- Don’t neglect the ground game. You already know that images drawexponentially more eyes than text, and streaming mediadraws the next exponent. But these images have to start somewhere. The best place is in-real-life engagement (like this video Hot 97’s Hip Hop Gamer hosting The Walking Dead’s Khary Payton). You can’t just hide behind your keyboard. You need friendly, outgoing people sharing the spaces where your intended audience gathers. So sponsor or run events like Meetups or user group gatherings. Rent booths at trade shows — even your competitors’ (better if you can exchange them for professional courtesy of course).Send out a “street team” to represent you at sidewalk level. And consider backing up your onlinepresence with old media — again, employing a blend of paid and earned (such as this interview with the Queens Chronicle or this nod from Fox 5 News) attention.
- Metrics don’t always mean what you want them to mean, and you better not delude yourself. At BoroughCon, we had impressed industry observers — including, but not limited to, ourselves — by how well visited our website was. Its Alexa rating improved at an astonishing rate through its first 11 months. There are a billion or so sites in the world and, by the time our event weekend came around, we were roughly the one-millionth most popular. That is, we were on the cusp of being in the top 1% of the top 1%. We compared that to more established pop culture conventions across the United States and our rating was roughly equal to those that attract 15,000 to 16,000 visitors in a weekend. When our advance sales fell far short of that, we figured that people were just waiting until the last minute. So we braced for a rush at the gate — which didn’t come. That’s how I learned the importance of challenging such wishful thinking early on, of having someone on the team whose job it is to argue vigorously against it. In BoroughCon’s case, I or one of my colleagues should have considered that maybe our message wasn’t getting out sufficiently (I believe now that was the case), or we were sending the wrong message or that there simply wasn’t the demand we anticipated. In any event, one should not simply wait passively for the money truck to drive by.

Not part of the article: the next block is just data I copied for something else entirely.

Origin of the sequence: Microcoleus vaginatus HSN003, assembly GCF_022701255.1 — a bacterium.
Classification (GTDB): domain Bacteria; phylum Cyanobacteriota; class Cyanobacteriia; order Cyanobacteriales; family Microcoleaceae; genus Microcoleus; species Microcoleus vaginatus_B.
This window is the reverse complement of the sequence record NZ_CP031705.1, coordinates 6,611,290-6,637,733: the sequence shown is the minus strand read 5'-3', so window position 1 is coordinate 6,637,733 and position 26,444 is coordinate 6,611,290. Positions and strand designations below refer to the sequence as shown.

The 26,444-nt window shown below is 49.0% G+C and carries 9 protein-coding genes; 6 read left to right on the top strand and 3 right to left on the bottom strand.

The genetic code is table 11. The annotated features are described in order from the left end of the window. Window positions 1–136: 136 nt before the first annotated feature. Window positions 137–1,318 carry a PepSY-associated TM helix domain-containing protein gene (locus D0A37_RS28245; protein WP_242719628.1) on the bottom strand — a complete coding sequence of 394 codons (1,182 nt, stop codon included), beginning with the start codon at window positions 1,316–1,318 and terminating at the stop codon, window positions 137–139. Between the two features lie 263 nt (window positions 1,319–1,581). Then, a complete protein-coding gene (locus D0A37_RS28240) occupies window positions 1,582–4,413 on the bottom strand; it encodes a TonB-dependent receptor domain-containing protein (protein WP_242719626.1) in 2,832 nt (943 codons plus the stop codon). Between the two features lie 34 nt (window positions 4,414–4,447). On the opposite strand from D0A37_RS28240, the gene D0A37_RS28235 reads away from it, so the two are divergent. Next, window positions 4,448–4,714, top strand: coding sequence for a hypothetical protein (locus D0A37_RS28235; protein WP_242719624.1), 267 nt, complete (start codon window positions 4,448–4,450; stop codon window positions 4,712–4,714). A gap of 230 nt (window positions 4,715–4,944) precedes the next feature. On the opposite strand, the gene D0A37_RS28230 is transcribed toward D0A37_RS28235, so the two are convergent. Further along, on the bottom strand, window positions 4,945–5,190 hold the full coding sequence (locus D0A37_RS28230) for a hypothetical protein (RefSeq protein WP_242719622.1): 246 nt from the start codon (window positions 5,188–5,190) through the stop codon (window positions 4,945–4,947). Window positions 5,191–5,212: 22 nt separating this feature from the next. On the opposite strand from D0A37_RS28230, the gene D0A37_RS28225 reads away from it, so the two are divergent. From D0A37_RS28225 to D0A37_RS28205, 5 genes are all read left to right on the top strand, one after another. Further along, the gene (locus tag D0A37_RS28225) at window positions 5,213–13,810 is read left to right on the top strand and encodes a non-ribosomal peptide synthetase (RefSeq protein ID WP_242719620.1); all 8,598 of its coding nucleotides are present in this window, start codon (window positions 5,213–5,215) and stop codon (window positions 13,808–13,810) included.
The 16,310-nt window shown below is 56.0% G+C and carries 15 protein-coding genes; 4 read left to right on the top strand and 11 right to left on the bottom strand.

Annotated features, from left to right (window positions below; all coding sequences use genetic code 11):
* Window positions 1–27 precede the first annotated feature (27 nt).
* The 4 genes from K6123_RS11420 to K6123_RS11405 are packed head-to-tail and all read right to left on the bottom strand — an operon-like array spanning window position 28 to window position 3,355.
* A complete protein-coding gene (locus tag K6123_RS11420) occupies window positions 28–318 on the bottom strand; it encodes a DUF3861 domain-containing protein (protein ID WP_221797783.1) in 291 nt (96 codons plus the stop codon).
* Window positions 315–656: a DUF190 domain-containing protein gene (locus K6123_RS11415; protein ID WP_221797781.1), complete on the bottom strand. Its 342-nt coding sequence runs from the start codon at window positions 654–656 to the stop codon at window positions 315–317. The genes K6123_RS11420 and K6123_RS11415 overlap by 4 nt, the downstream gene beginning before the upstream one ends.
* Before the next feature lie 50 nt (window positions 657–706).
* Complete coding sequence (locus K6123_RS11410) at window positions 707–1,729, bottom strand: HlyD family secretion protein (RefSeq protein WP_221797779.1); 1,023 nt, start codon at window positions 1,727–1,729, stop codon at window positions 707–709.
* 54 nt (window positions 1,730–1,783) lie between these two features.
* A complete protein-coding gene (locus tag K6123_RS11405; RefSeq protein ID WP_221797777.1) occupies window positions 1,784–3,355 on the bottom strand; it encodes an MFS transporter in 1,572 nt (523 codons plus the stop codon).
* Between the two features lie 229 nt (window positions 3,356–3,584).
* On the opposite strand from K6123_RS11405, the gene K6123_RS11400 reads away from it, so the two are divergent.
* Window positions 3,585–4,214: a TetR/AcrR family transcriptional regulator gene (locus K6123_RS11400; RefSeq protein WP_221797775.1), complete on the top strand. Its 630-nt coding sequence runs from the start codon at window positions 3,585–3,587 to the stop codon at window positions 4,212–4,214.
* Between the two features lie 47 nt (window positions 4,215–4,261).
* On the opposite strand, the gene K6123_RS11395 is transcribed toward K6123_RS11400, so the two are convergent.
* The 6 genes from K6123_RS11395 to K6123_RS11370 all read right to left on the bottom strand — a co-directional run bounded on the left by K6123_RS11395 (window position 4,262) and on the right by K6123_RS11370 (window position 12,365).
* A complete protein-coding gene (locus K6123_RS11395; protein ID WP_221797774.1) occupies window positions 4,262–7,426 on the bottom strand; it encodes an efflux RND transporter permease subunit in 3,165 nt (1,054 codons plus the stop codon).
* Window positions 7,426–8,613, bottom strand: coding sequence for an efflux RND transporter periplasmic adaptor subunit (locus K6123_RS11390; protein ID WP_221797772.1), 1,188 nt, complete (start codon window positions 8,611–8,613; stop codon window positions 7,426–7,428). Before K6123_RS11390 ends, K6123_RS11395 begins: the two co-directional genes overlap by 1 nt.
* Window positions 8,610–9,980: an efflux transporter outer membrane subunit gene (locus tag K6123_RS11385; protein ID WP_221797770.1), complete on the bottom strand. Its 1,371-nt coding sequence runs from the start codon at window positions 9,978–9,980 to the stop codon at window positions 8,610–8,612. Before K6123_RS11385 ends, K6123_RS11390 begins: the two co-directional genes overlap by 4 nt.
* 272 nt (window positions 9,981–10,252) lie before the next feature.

- There’s no substitute for direct sales. That marketing cycle you need to respect culminates with sales. Alexa rankings, Facebook likes, Instagram followers, direct mail lists, and real-life encounters all meant nothing in their absence. I wish I knew how to convert these factors into actual revenue and I’m sure a lot of other people do know — but I simply ran up against the fact of that gap’s existence and the need to span it. If that bridge doesn’t build itself, then your organization needs to either develop a capacity for selling, hire a sales pro or engage a sales service. Maybe that means giving up anywhere from 30% to 50% of the ticket price, but that’s better than keeping 100% of $0.